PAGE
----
Web-4711 [dropcap]I[/dropcap]t's amazing how driving down back roads can rejuvenate a tired marriage.  I was spent from the hustle and bustle of the season, he with his many responsibilities.  As the days on the calendar inched closer to 365, we took some much needed time to rest and restore.

He loaded my bags in the back of his truck and opened my door as we left the fuss behind for a weekend alone. Cranking the engine, he smiles at me; already at ease.  We begin the familiar path to the lofted space that faces water farther than the eye can see.  The cab is filled with laughter and words as we begin to be us again.

He asks the questions on his heart and I share my fears.  Instead of coiling back, he offers his hand in assurance that everything is going to be okay.

I believe him.

Yes, everything is going to be okay.  Because we trust and we jump together into the new year.  He and I are united; his flesh mine and my flesh his.  Passing the Piggly Wiggly, my heart swells with love and adoration for this boy that has become a young man.  As we approach eleven years together, I thank God that his hand is still holding mine.

Over the years, I haven't always understood his ways.  I've spoken too soon and have slammed one too many doors.  Driven by emotion, I haven't always been the best example of a loving wife.  Often after these incidents, I wish I could rewind and handle myself better.  Even in my worst moments, for some reason he always accepts my apologies.  Just as Taylor Swift sings, he always stays, stays, stays.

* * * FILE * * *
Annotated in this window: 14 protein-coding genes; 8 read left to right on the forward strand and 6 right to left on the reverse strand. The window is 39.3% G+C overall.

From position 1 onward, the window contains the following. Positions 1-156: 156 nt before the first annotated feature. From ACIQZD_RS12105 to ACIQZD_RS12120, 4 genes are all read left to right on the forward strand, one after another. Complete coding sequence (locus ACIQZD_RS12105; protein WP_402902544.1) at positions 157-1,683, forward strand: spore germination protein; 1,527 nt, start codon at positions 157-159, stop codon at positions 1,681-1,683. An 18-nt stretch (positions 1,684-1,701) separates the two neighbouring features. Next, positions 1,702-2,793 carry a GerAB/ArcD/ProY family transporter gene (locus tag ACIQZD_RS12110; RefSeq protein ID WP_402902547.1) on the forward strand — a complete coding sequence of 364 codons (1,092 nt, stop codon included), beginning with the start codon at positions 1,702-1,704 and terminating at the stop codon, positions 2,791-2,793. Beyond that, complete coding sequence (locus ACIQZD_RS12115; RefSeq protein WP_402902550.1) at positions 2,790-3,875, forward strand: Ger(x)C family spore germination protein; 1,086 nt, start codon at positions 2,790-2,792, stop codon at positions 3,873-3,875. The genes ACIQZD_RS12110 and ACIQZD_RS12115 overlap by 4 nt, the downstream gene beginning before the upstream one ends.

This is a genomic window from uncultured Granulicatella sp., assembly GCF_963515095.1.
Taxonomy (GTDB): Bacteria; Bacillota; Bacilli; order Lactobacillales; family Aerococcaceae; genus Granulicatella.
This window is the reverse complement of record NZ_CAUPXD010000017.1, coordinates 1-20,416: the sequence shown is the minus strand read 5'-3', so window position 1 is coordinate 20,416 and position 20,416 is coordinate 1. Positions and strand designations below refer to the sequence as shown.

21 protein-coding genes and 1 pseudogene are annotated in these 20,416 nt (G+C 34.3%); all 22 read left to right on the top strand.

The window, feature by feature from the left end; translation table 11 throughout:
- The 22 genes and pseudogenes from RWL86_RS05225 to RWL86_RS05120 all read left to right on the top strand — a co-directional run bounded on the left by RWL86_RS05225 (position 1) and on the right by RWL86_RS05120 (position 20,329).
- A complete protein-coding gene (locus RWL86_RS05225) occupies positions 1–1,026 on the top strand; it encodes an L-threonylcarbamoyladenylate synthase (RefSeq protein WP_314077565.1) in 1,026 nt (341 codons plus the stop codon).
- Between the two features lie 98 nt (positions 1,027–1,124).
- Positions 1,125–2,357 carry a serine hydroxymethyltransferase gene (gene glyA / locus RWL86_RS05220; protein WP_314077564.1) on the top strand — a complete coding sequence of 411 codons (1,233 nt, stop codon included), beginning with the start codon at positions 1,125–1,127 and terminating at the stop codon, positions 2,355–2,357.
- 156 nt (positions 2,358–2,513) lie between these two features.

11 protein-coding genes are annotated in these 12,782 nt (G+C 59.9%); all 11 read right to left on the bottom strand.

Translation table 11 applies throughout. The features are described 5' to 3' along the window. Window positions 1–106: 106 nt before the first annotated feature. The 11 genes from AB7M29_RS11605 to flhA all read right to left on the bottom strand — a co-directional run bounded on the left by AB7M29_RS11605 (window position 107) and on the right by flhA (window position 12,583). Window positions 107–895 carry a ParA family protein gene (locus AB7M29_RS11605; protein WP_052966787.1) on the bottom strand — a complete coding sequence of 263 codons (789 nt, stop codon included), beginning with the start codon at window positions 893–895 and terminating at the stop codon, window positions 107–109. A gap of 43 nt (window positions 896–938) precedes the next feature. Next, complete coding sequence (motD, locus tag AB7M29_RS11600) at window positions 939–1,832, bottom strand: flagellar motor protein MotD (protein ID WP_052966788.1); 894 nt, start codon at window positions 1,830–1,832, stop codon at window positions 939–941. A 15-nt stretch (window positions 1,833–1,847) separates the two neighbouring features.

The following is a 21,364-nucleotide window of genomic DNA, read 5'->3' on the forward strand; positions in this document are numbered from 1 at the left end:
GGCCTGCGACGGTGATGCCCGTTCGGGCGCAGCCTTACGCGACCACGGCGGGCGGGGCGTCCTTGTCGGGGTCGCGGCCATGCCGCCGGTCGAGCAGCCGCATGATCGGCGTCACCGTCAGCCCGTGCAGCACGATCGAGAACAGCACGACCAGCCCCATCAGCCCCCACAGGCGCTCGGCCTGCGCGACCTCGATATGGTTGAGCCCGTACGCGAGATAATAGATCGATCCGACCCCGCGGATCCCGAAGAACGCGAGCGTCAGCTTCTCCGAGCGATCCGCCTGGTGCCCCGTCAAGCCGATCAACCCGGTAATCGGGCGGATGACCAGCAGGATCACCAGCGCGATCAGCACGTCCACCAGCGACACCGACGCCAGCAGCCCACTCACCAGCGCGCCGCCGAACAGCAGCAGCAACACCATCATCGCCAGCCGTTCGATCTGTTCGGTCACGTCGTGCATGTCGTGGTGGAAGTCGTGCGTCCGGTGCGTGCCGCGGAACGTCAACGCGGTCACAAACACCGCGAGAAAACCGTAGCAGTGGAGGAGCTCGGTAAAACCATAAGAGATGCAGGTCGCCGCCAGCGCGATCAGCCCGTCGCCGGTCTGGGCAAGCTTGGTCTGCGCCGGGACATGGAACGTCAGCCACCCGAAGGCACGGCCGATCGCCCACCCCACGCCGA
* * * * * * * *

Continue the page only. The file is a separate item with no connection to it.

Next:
Staying in love isn't the easiest thing in the world.  After five years of marriage, I have a new appreciation for the word commitment.  Last year, I didn't even realize how exhausted I was until I got to the point where I just wanted to quit everything.  Have you ever been there friend?  He and I had loaded ourselves with so many things that we barely had time to focus on the one thing that mattered most in our marriage: each other.

I need my husband's love to be good at the rest of my life.

I depend on his love because Christ gave him to me to feel secure.  In The Five Love Languages, Gary Chapman states, *"Psychologists have observed that among our basic needs are the need for security, self-worth, and significance.  Love, however, interfaces with all of those."  When I feel loved by Raleigh, I feel more significant and successful in other parts of my life.

Raleigh not only helps me feel more significant but he has also learned (through trial and error) how to love me.  Reaching the beach house, we dropped off our bags and spent the afternoon strolling through shops and had dinner at one of our favorite restaurants.  He allowed me to purchase items without feeling regret and we even chose to wait for a table instead of eating quickly at the bar.  We savored our time together - just me and him.

Our weekend away filled both of our love tanks.  Taking time to fill up before the start of this year was one of the best choices we could make - for each other and our marriage.  2013 has already started out with deadlines and responsibility but neither of us are running on empty.

Loving your spouse is the art of marriage.  Just like the winding roads that we traveled on our weekend away, marriage is about navigating through the twists and turns and coming around the bend holding hands. 

Till next time, let your light shine!

Blessings, christen

*The Five Love Languages, Chapman, Garry. Page 143

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